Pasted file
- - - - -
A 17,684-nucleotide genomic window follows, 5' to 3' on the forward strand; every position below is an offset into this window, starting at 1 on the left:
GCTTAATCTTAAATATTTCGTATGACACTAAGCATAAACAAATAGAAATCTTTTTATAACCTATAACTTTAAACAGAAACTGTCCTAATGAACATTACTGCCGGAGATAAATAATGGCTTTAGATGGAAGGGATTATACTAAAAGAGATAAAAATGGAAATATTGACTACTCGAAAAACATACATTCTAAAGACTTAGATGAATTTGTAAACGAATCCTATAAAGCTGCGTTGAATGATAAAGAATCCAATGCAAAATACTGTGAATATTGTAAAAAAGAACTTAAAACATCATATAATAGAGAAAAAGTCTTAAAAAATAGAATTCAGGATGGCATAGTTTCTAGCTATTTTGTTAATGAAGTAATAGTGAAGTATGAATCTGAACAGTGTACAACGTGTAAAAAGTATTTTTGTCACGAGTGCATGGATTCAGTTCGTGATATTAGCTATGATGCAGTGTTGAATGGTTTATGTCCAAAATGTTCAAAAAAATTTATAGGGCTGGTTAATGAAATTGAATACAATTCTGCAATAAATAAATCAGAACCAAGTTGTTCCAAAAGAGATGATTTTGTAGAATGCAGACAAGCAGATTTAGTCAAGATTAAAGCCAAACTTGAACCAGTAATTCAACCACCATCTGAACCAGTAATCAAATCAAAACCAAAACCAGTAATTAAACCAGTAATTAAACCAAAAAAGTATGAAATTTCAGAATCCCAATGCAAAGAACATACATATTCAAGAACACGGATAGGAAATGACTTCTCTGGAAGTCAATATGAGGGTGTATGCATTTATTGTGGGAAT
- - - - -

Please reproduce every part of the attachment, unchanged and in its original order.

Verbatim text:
A 17,684-nucleotide genomic window follows, 5' to 3' on the forward strand; every position below is an offset into this window, starting at 1 on the left:
GCTTAATCTTAAATATTTCGTATGACACTAAGCATAAACAAATAGAAATCTTTTTATAACCTATAACTTTAAACAGAAACTGTCCTAATGAACATTACTGCCGGAGATAAATAATGGCTTTAGATGGAAGGGATTATACTAAAAGAGATAAAAATGGAAATATTGACTACTCGAAAAACATACATTCTAAAGACTTAGATGAATTTGTAAACGAATCCTATAAAGCTGCGTTGAATGATAAAGAATCCAATGCAAAATACTGTGAATATTGTAAAAAAGAACTTAAAACATCATATAATAGAGAAAAAGTCTTAAAAAATAGAATTCAGGATGGCATAGTTTCTAGCTATTTTGTTAATGAAGTAATAGTGAAGTATGAATCTGAACAGTGTACAACGTGTAAAAAGTATTTTTGTCACGAGTGCATGGATTCAGTTCGTGATATTAGCTATGATGCAGTGTTGAATGGTTTATGTCCAAAATGTTCAAAAAAATTTATAGGGCTGGTTAATGAAATTGAATACAATTCTGCAATAAATAAATCAGAACCAAGTTGTTCCAAAAGAGATGATTTTGTAGAATGCAGACAAGCAGATTTAGTCAAGATTAAAGCCAAACTTGAACCAGTAATTCAACCACCATCTGAACCAGTAATCAAATCAAAACCAAAACCAGTAATTAAACCAGTAATTAAACCAAAAAAGTATGAAATTTCAGAATCCCAATGCAAAGAACATACATATTCAAGAACACGGATAGGAAATGACTTCTCTGGAAGTCAATATGAGGGTGTATGCATTTATTGTGGGAAT